The parcel that was eyed for 13 homes was south of the
Milwaukee River and north of Ranch Road.
Image courtesy of Google
MEQUON — For the
past month, Tuesday’s looming Common Council meeting
over a planned 13-home subdivision on Mequon’s Ranch
Road was building up to be a verbal Shootout at the OK
The city’s Planning Commission Aug. 7
approved rezoning for the development 5-3 despite a room
full of neighbors, who argued the land is prone to
flooding and inappropriate for such a large project. In
the past month, as the plans advanced, they took sharper
One opponent put
together a 26-page-long packet stating their case. All
aldermen received it, along with a flurry of emails and
letters that led up to Tuesday’s showdown with the
Common Council. Residents – mostly opposed – filled the
council chambers. Howard Schlei, an organizer of the
opposition, presented petitions with 239 signatures.
During an hour-long public hearing, 13 came to the
podium to voice their opposition; two, including the
developer’s wife, spoke in support.
Bersch and Paul Apfelbach represented longtime
landowners as they requested the parcel be rezoned from
a C-3 conservation zoning to R-3 – a single-family,
one-acre category – on the 21-acre property in the 2100
block of West Ranch Road.
At the outset,
Mayor Dan Abendroth surveyed the room.
“Please try to be
brief and to the point so we don’t all die sitting
here,” he quipped, eliciting chuckles.
residents had their say, city staff provided an outline
of the project and studies about water runoff from the
property. The developers’ presentation included a
measuring stick marked with various elevations that
nearly touched the ceiling. Aldermen then discussed the
issue, considered a possible compromise and voted.
When the smoke
cleared, they rejected the rezoning request 4-3.
Aldermen Glenn Bushee, Mark Gierl and John Hawkins
favored rezoning. Aldermen Rob Strzelczyk, Dale
Schneider and Andrew Nerbun voted no. Alderman John
Wirth recused himself and was not present for the
hearing, debate or vote.
Even though the
plan died on a simple majority vote, it would have
required a three-quarters vote of the Common Council to
pass because residents had filed a protest petition with
During the public
hearing, Jay Schauer, who lives 2-1/2 blocks away, said
the city should heed recent severe weather events around
“What did we
learn? You can’t take what Mother Nature gives you and
try to alter it and beat it,” he said. “I don’t care
what the reports say; this area floods. … The studies
may show all kinds of great stuff, but take it with a
grain of salt. We live there. We know what’s going on.”
In addition to the
developer’s wife, Bob Arnold spoke in favor of the
project. He has lived in Mequon for 55 years and has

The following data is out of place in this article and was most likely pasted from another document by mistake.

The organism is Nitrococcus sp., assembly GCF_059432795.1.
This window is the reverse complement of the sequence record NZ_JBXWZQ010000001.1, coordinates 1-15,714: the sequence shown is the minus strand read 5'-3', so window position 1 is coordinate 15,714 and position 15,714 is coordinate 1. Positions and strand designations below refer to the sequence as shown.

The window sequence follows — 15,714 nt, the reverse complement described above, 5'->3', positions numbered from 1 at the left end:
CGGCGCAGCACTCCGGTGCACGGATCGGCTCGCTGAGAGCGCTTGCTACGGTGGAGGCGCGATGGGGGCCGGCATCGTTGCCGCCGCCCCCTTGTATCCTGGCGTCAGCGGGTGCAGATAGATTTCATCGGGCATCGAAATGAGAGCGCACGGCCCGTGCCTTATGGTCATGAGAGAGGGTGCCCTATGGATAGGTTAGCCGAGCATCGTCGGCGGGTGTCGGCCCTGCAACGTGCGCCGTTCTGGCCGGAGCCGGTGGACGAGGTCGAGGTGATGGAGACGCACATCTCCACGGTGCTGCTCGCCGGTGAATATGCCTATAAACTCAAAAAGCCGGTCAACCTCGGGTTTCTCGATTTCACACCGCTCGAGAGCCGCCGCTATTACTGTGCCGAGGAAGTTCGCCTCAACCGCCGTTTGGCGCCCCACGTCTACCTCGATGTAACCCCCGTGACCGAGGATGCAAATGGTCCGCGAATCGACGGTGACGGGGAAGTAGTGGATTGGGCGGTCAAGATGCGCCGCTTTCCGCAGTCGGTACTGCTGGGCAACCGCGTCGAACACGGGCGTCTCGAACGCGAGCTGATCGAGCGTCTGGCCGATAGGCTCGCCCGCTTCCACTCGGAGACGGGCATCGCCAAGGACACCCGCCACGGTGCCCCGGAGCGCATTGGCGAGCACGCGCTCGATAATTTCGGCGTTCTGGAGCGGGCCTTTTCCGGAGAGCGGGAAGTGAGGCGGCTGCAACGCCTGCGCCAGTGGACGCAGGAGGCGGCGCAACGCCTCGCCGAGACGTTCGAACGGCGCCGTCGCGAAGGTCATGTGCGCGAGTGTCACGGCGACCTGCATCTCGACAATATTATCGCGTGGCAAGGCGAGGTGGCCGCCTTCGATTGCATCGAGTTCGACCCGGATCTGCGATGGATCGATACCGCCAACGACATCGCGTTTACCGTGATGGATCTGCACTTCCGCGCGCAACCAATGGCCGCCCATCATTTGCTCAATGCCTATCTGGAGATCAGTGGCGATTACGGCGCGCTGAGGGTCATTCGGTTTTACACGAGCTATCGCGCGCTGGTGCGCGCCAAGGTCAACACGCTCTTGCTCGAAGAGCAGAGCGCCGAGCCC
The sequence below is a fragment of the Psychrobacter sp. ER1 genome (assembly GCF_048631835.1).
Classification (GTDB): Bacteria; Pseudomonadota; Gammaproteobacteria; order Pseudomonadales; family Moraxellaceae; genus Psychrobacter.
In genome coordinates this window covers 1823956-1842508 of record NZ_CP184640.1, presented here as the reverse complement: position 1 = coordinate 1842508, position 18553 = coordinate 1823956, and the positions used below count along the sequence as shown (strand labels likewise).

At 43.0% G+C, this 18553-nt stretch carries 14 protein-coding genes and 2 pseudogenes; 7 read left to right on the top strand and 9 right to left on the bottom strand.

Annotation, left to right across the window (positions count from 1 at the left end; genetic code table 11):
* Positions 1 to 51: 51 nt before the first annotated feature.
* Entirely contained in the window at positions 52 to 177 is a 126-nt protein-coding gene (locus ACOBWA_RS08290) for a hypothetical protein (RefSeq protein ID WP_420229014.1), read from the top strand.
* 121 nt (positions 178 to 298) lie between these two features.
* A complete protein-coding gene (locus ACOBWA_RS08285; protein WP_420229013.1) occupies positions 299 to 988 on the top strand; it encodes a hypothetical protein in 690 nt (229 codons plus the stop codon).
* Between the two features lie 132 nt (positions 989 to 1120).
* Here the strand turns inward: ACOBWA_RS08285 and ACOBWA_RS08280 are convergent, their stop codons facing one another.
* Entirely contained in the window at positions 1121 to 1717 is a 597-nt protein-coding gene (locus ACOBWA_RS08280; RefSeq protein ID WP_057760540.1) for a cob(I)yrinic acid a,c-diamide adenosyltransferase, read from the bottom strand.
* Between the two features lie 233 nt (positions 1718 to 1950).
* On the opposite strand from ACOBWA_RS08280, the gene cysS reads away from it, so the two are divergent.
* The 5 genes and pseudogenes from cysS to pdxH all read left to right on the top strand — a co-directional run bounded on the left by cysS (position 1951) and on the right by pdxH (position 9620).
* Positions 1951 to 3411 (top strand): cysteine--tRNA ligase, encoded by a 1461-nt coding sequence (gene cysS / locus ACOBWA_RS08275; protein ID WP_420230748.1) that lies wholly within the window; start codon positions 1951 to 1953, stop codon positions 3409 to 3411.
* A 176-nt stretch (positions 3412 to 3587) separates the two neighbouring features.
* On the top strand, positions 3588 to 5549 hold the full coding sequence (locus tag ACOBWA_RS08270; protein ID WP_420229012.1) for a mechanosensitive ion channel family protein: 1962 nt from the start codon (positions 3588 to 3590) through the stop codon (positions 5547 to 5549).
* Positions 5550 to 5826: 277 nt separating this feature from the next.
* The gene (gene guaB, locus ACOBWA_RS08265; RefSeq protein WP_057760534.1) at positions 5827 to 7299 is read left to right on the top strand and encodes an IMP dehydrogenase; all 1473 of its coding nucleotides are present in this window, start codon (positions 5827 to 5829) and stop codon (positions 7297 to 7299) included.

watched it grow.
“This plan is
perfect for Mequon; it is not a subdivision, it’s an
extension of a neighborhood,” he said. “These
improvements can be made. I think we have two developers
who are not here to hurt or harm the neighborhood, but
would like to improve it.”
developers’ presentation, Bersch said he and Apfelbach
are concerned with flooding in the area and have worked
with engineers and the Southeastern Wisconsin Regional
Planning Commission to make sure there are no adverse
impacts on the neighborhood.
argued the parcel was incorrectly placed in conservation
zoning – which would limit it to no more than six lots –
after a similar controversy over a development 20 years
ago. He said the homes will be 7 to 9 feet above the
flood elevation and should have the R-3 one-acre zoning
like the surrounding neighborhood.
were not given conservation zoning, even though they had
similar attributes,” he said.
discussion, aldermen staked out turf on both sides.
Gierl said he
walked the property Saturday with one of the developers.
“That water comes
off of this parcel; it’s higher and dryer and it flows
downward. I don’t see how it can add to your drainage
problems where you’re at,” he said. “It is a buildable
Abendroth – the
mayor does not vote with the Common Council except to
break a tie – said he was an alderman 20 years ago when
the property was rezoned. It was the right thing to do,
“If you look at
this land, it looks more like a Caribbean island than it
does developable land,” Abendroth said. “I would say
it’s environmentally sensitive. I would say it’s
developable under the C-2 (conservation zoning). I don’t
think you should more than double the density of the
“All of the good
things Fred and Paul talk about can be done on a
property with six lots instead of 12 lots,” he added.
Bushee, who joined
the Common Council in April and represents the area,
attempted a compromise. He offered an amendment to make
the rezoning contingent on limiting the site to 10 lots.
unanimously, but it didn’t make any difference. Aldermen
turned next to the main motion and shot it down.
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